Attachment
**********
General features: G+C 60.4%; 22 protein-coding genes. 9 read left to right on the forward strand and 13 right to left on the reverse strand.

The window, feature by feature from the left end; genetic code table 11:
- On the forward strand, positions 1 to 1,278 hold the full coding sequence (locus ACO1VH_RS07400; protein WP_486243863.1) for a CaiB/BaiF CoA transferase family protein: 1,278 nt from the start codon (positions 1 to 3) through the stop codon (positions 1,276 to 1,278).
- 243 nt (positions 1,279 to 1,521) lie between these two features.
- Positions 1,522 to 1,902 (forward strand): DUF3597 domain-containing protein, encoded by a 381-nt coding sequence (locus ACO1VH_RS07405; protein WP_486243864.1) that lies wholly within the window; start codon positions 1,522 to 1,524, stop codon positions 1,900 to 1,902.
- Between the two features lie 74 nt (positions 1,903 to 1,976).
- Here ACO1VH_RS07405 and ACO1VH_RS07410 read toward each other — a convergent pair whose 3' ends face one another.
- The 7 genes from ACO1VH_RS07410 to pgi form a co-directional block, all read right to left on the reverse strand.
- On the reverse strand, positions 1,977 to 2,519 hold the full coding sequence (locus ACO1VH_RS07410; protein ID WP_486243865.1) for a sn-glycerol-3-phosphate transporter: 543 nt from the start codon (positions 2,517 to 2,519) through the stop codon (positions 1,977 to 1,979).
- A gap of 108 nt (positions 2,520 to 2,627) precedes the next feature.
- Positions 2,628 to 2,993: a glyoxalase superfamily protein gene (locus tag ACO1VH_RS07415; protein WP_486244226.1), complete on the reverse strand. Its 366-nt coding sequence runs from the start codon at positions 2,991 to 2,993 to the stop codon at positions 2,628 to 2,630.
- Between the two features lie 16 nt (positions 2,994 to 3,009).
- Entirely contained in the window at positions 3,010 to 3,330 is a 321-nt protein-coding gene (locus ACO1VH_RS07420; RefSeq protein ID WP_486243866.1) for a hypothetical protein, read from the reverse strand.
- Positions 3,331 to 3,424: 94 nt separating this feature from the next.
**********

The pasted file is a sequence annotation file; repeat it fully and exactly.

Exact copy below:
General features: G+C 60.4%; 22 protein-coding genes. 9 read left to right on the forward strand and 13 right to left on the reverse strand.

The window, feature by feature from the left end; genetic code table 11:
- On the forward strand, positions 1 to 1,278 hold the full coding sequence (locus ACO1VH_RS07400; protein WP_486243863.1) for a CaiB/BaiF CoA transferase family protein: 1,278 nt from the start codon (positions 1 to 3) through the stop codon (positions 1,276 to 1,278).
- 243 nt (positions 1,279 to 1,521) lie between these two features.
- Positions 1,522 to 1,902 (forward strand): DUF3597 domain-containing protein, encoded by a 381-nt coding sequence (locus ACO1VH_RS07405; protein WP_486243864.1) that lies wholly within the window; start codon positions 1,522 to 1,524, stop codon positions 1,900 to 1,902.
- Between the two features lie 74 nt (positions 1,903 to 1,976).
- Here ACO1VH_RS07405 and ACO1VH_RS07410 read toward each other — a convergent pair whose 3' ends face one another.
- The 7 genes from ACO1VH_RS07410 to pgi form a co-directional block, all read right to left on the reverse strand.
- On the reverse strand, positions 1,977 to 2,519 hold the full coding sequence (locus ACO1VH_RS07410; protein ID WP_486243865.1) for a sn-glycerol-3-phosphate transporter: 543 nt from the start codon (positions 2,517 to 2,519) through the stop codon (positions 1,977 to 1,979).
- A gap of 108 nt (positions 2,520 to 2,627) precedes the next feature.
- Positions 2,628 to 2,993: a glyoxalase superfamily protein gene (locus tag ACO1VH_RS07415; protein WP_486244226.1), complete on the reverse strand. Its 366-nt coding sequence runs from the start codon at positions 2,991 to 2,993 to the stop codon at positions 2,628 to 2,630.
- Between the two features lie 16 nt (positions 2,994 to 3,009).
- Entirely contained in the window at positions 3,010 to 3,330 is a 321-nt protein-coding gene (locus ACO1VH_RS07420; RefSeq protein ID WP_486243866.1) for a hypothetical protein, read from the reverse strand.
- Positions 3,331 to 3,424: 94 nt separating this feature from the next.